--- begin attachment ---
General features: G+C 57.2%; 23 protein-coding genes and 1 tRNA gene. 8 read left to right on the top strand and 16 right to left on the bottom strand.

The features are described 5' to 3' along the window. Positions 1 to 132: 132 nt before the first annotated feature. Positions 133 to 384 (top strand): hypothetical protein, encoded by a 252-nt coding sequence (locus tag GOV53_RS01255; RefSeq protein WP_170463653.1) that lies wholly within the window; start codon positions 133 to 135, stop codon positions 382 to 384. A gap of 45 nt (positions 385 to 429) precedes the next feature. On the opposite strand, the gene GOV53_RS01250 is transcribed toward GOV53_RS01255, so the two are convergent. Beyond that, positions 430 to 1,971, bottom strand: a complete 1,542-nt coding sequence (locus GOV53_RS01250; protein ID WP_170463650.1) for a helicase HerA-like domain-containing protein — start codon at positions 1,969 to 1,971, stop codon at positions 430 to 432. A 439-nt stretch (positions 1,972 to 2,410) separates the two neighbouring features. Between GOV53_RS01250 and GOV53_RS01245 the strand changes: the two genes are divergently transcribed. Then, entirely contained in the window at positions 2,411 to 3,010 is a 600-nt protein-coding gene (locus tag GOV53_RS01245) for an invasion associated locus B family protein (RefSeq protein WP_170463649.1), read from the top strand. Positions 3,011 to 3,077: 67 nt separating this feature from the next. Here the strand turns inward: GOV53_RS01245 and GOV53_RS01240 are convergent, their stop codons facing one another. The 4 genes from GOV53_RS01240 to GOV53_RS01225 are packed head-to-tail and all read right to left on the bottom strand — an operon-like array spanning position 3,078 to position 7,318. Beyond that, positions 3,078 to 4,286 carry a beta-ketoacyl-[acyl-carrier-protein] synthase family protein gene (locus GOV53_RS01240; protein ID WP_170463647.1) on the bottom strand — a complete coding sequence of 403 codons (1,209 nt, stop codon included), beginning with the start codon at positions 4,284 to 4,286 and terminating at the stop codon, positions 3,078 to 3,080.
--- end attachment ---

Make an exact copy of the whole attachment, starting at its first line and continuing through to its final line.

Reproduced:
General features: G+C 57.2%; 23 protein-coding genes and 1 tRNA gene. 8 read left to right on the top strand and 16 right to left on the bottom strand.

The features are described 5' to 3' along the window. Positions 1 to 132: 132 nt before the first annotated feature. Positions 133 to 384 (top strand): hypothetical protein, encoded by a 252-nt coding sequence (locus tag GOV53_RS01255; RefSeq protein WP_170463653.1) that lies wholly within the window; start codon positions 133 to 135, stop codon positions 382 to 384. A gap of 45 nt (positions 385 to 429) precedes the next feature. On the opposite strand, the gene GOV53_RS01250 is transcribed toward GOV53_RS01255, so the two are convergent. Beyond that, positions 430 to 1,971, bottom strand: a complete 1,542-nt coding sequence (locus GOV53_RS01250; protein ID WP_170463650.1) for a helicase HerA-like domain-containing protein — start codon at positions 1,969 to 1,971, stop codon at positions 430 to 432. A 439-nt stretch (positions 1,972 to 2,410) separates the two neighbouring features. Between GOV53_RS01250 and GOV53_RS01245 the strand changes: the two genes are divergently transcribed. Then, entirely contained in the window at positions 2,411 to 3,010 is a 600-nt protein-coding gene (locus tag GOV53_RS01245) for an invasion associated locus B family protein (RefSeq protein WP_170463649.1), read from the top strand. Positions 3,011 to 3,077: 67 nt separating this feature from the next. Here the strand turns inward: GOV53_RS01245 and GOV53_RS01240 are convergent, their stop codons facing one another. The 4 genes from GOV53_RS01240 to GOV53_RS01225 are packed head-to-tail and all read right to left on the bottom strand — an operon-like array spanning position 3,078 to position 7,318. Beyond that, positions 3,078 to 4,286 carry a beta-ketoacyl-[acyl-carrier-protein] synthase family protein gene (locus GOV53_RS01240; protein ID WP_170463647.1) on the bottom strand — a complete coding sequence of 403 codons (1,209 nt, stop codon included), beginning with the start codon at positions 4,284 to 4,286 and terminating at the stop codon, positions 3,078 to 3,080.